Parties clash over future of Great British Rhythm and Blues Festival
A political row broke out last night at the full meeting of Pendle Borough Council over the future of Colne's Great British Rhythm and Blues Festival.
The ruling Conservative group and their Labour and Liberal Democrat opponents clashed over the future of the event, following Colne Town Council's shock decision last week to permanently cancel it in its present form.
Labour accused the Tories of refusing to back a motion seconded by Labour councillors which would have given the Great British Rhythm and Blues Festival the financial security it required to go ahead in August 2022.
However, the Conservatives claimed they had pushed to secure the long term future of the Blues Festival through a charitable trust run by local people and businesses, "removing the politics and putting the control back into the hands of the public."
A public meeting into the future of the festival is set to be held on October 12th at the Colne Muni.
Coun. Nadeem Ahmed, leader of Pendle Council said: “This is an important first step in securing the long term future of the Blues Festival for years to come.
"Now the people of Pendle can go to the public meeting on October 12th, knowing full well that the Conservative-run Pendle Council is on their side, and demand to have control of their festival given back to them in the form of a charitable trust.
"Discussions can now begin with local people and businesses to establish this trust.
"I was frankly aghast at the attempts to stop this important topic being discussed, the naked bid to win yet more cash for the town council that gave up on the Blues in favour of a nebulous, cut price summer music festival, the smokescreen that somehow the Tories must be to blame for this sorry state of affairs and finally, the way the opposition parties all sat on their hands while we secured a firm future for the borough’s nationally renowned Blues Festival."
However, Labour leader Coun. Mohammed Iqbal accused the Tories of playing politics and said their motions risked putting the festival in jeopardy.
He said “It was evidently clear that the Tories were attempting to play politics with the people of Pendle by saying outside the chamber how they wanted to protect the festival, but when it came to the crunch they refused to underwrite the event instead putting forward a motion which will take months to implement putting into jeopardy the festival which has been running for 30 years."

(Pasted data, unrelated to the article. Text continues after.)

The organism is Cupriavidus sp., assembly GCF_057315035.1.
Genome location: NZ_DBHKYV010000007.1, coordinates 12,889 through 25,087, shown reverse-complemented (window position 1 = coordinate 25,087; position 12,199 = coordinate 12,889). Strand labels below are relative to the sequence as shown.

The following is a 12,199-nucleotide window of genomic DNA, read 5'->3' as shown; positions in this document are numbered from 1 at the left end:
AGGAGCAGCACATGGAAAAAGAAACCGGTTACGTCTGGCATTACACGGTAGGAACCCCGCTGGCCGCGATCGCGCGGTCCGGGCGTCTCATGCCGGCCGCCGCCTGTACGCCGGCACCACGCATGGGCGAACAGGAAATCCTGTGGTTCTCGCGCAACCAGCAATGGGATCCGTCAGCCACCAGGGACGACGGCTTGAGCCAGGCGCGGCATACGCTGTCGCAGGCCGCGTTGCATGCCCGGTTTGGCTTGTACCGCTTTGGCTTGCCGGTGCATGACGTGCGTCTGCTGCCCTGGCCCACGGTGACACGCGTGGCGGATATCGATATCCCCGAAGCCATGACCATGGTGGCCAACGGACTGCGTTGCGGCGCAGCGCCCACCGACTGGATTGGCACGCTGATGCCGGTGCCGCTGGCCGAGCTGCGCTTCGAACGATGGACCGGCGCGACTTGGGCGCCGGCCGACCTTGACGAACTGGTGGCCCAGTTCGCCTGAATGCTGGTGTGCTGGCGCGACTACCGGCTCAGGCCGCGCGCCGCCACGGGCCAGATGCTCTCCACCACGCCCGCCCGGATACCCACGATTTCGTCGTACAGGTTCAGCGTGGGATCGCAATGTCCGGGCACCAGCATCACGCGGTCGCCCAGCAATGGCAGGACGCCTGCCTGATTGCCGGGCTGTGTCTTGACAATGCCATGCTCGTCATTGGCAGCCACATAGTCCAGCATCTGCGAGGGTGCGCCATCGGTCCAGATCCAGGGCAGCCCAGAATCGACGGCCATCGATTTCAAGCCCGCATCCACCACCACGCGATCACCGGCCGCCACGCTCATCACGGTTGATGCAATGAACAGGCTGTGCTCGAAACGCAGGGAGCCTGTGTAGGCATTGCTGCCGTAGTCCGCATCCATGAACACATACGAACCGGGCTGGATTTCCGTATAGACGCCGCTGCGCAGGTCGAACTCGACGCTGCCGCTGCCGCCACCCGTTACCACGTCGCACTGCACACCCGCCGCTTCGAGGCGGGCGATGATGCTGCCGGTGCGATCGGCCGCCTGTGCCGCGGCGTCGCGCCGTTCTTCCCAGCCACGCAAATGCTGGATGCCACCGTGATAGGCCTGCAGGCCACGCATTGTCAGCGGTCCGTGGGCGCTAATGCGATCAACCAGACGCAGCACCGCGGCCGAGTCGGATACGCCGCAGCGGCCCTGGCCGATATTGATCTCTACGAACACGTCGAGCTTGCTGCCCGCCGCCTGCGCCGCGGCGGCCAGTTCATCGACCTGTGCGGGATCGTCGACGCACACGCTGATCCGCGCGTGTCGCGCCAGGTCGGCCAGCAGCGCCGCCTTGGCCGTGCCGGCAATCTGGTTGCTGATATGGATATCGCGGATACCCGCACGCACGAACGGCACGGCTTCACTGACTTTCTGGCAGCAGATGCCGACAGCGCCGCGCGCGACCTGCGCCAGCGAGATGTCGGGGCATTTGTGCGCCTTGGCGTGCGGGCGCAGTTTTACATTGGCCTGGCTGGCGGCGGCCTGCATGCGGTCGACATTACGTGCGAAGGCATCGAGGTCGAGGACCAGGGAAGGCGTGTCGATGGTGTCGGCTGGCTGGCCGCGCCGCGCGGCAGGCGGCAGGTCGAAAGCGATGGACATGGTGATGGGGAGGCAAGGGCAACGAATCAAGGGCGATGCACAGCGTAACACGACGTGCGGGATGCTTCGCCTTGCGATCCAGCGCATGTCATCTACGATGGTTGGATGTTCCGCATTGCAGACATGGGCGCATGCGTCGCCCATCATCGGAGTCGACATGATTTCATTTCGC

Chairman of Colne Labour, Coun. Wayne Blackburn added: "The people of Colne need to challenge Colne Conservative councillors if indeed they really care about the festival going ahead or are they more concerned on playing politics with the people of Colne.
"They had a chance to support the festival but have now once again put it into jeopardy with their refusal to support the motion last night.”
The following motion was passed at that meeting:
The iconic Great British Rhythm and Blues Festival has been a staple event in Pendle for over 30 years. Almost every year since its creation, we have seen tens of thousands of people flock to Colne town centre, enjoying the music and helping to boost the local economy.
Following the unexpected cancellation of the Blues Festival by the Lib Dem controlled Colne Town Council, without consulting the public, the outcry from both the public and local businesses has been massive. A petition was setup almost immediately by a member of the public and within days it has been signed by over 5,000 people.
Given the public outcry, the Council resolves to:
1. Immediately contact Colne Town Council seeking urgent clarification on their intentions for the 2022 Blues Festival.
2. Urgently investigate options for Pendle Borough Council to assist the delivery of the Blues Festival in 2022.
3. Work with the public and local businesses, to establish a charitable trust which can take on the Festival in the coming years, protecting the Festival’s long-term future.
4. Request Colne Town Council transfer the copyright of the name of the Festival to Pendle Borough Council until such a time that the Charitable Trust can be established, and the naming rights be transferred to them.
5. Request that control of the mailing list and website for the Blues Festival be transferred to Pendle Borough Council, until a trust is established.
6. Ask officers to investigate if the Blues Festival qualifies for funding from the Government’s Additional Restrictions Grant, NESTA Cultural Impact Development Fund, Arts Council England National Lottery Projects Grants, Culture Recovery Fund: Emergency Resource Support, Music for All - Community Project Funding and PRS Foundation - Open Fund for Organisations and prepare applications if the “New Blues” meets the criteria of these funds and others.
7. Ask officers to investigate if any of the millions of pounds of funding given to the council from the Government to tackle Covid and aid recovery, would be available to help deliver the Blues Festival should Pendle Council be required to deliver the festival in 2022.